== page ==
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Book Review Chemical Reactions at High Pressures By K. E. Weale E. and F. N

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Direct irradiation of ( l b ) leads only t o (2h), whereas ( I c )
rearranges to give only (3c). These results support the view
of Brewer and Heaney that the cyclooctatetraenes are formed
vi u the excited singlet state and the semibullvalenes via the
excited triplet state. / J. Amer. chem. SOC.90, 4465 (1968)
-Kr.
’
[Rd 918 IE]
1,2-Diaryl-2-arylthiovinyl-2,4,6-trinitrobenzenesulfonate( /)
has been obtained by G . Capozzi, G . Melloni, G . Modenu, and
M . Piscitelli by addition of arylsulfenyl 2.4.6-trinitrobenzenesulfonates t o tolan and 4,4’-dimethyltolan. The arylsulfenyl
derivatives were prepared from arylsulfenyl chlorides with
silver 2,4,6-trinitrobenzenesulfonate,and were not isolated.
Examples of ( I ) : R = R1 = H, m.p. = 1O9-11O0C: R = H ,
R’ = p-Cl, m.p. 139-14OOC; R = R1 = CH3,
New transition metal complexes with the carbaphosphollide ion
(3)-1,7-BgHsCHP(CH3)- are described by L. J. Todd, I. C.
Purr/, J . L. Little, P . S . Welcker, and C. R . Peterson. When
1,7-BloHloCHP is heated in piperidine it forms the piperidinium salt of (3)-1,7-B9HloCHP-, the tetramethylammonium
salt of which reacts with N a H and then with FeC12 t o give the
red-violet anion [(3)-1.7-B9H&HP]2Fe2-. This anion can be
I )~ ) ] Z F ~
alkylated with CH31 t o give [ ( ~ ) - ~ , ~ - B ~ H ~ C H P ( C( H
(brown isomer, m.p. = 239.5-240.5’C;
red isomer, m.p.
233-234 “C). A cocrystallite containing both isomers forms
deep red orthorhombic prisms (a = 13.66, b = 13.96, c =
20.36 8, space group Pbca) o n sublimation. The unit cell
14.44, b ?= 13.79, c = 19.51 A.
of the brown form has CI
i
According t o the X-ray structural analysis of a cocrystallite
of ( I ) (formula shown without substituents), the C atom
in one of the polyhedra probably statistically occupies one
of the two positions marked in black. Similar complexes are
formed with Co*’ and Niz+. / J. Amer. chem. SOC.90, 4489
(1968) / -Kr.
[Rd 919 IE]
m.p. = 104-105 “C. ( I ) gives orange-red crystals, which can
be recrystallized e.g. from chloroformipentane and decompose in many inert solvents, particularly in the presence of
BF3, t o give the free sulfonic acid and a 2,3-diarylbenzo[blthiophene (2). Reaction with weak nucleophiles gives products such as (31,while strong nucleophiles form acetophenone
derivatives such as (41 as well as SO2 and trinitrophenyl
derivatives. The authors believe that 4 vinylcarbonium ion
(5) is formed as an intermediate in the decompositions. /
Tetrahedron Letters 1968, 4049 / -Kr.
[Rd 920 IE]
BOOK REVIEWS
Chemical Reactions at High Pressures: By K. E. Weale, E. and
F. N. Spon Ltd., London 1967. 1st Edit., xiii, 350 pp..
numerous illustrations and tables, 70 s.
The chemistry of reactions at moderately high and very high
pressures has developed so vigorously in the last few years
that it is now hardly possible for one person t o write a really
comprehensive monograph covering the whole field. At the
same time, the meaning of the term “high pressure” becomes
more and more blurred. From this point of view it must be
recognized that, in spite of its comprehensive title, the present
monograph deals thoroughly with only a part of the field of
high-pressure chemistry - reactions in fluid phases at pressures up t o 15 kbar.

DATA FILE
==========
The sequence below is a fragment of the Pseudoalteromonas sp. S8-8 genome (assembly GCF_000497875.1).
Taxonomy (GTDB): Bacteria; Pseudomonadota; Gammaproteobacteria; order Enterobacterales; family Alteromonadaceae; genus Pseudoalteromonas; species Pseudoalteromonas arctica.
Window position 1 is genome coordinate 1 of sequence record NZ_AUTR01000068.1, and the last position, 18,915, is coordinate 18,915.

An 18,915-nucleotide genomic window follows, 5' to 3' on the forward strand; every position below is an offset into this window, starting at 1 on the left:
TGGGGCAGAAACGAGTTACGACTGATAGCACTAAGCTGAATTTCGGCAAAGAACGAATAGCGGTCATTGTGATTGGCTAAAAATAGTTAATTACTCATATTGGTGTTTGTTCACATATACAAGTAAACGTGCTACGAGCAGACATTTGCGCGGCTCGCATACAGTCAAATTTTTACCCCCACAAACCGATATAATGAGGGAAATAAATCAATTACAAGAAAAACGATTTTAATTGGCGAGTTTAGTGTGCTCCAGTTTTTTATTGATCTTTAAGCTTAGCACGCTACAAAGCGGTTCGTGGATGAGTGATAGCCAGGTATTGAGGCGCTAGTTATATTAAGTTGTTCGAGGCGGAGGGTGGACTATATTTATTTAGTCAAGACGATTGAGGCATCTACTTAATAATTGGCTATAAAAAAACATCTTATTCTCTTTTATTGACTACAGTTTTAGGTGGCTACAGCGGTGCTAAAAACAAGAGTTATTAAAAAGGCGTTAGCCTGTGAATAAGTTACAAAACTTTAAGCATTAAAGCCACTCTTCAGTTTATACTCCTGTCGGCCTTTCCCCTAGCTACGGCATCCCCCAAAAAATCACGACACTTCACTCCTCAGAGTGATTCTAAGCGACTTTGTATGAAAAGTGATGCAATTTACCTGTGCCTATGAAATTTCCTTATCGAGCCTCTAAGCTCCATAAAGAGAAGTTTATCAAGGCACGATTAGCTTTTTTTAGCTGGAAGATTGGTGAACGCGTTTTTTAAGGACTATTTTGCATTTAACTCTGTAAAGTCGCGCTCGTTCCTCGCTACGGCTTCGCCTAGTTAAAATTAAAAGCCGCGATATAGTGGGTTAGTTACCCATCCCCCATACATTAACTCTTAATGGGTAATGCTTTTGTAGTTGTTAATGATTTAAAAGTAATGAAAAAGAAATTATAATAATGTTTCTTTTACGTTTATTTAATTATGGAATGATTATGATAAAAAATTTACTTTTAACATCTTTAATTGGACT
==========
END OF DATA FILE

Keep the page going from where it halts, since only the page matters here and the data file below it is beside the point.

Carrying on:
A short historical introduction is followed by chapters on the
influence of high pressures on the physical properties of
single-phase systems a n d o n the pressure dependence of
phase equilibria. This is followed by a survey of the experimental methods of high-pressure chemistry, including a few
sections o n the possible sources of danger of work at high
pressure.
The main part of the book is made up of chapters on equilibria and reaction rates in liquids at high pressures. After a
rather theoretically oriented introduction to reaction kinetics
at high pressures, which establishes the concept of activation
volumes, many examples of the influence of high pressures on
organic reactions are given. Polymerizations are treated
particularly thoroughly. This chapter should be stimulating
even t o the specialist in the field.
Angew. Chem. infernnf.Edit. / Vol. 7 (1968) 1 No. I 0
Gas reactions at high pressures are also dealt with. The end
of the book comprises a 19-page section entitled “Reactions
at very high pressures” which deals with pressures above 15
kbar. In a later edition this section should either be omitted
entirely or so expanded that the fundamentals of the chemistry of the solid state at very high pressures are at least indicated. In the present form it merely presents a distorted
picture.
Weale cites about 1000 references to the literature, some as
recent as 1966. In the main chapters, o n the high-pressure
reactions of organic systems in particular, the recent literature has been considered extensively. The book will be of
greatest value t o those wishing to familiarize themselves with
the fluid state reactions at pressures up to 15 kbar, the basic
information on instrumental aspects, theoretical foundations
and experimental results. The book also provides a good
introduction to the original literature. I t will also be of
interest t o workers already concerned with high-pressure
K.-J. Range [NB 729 IE]
problems.
Aromatic Amine Oxides. By E. Ochiai. Elsevier Publishing
Company, Amsterdam-London-New York 1967. 1st ed.,
x, 456 pp.. 31 figures, 87 tables, bound Dfl 85.00/S8.15.0.
The author of this book started his studies o n the aromatic
amine oxides, which had been discovered in 1925 by J. Meisenheimer, as early as 1940. It was only many years later,
with the general growth of interest in the mechanism of
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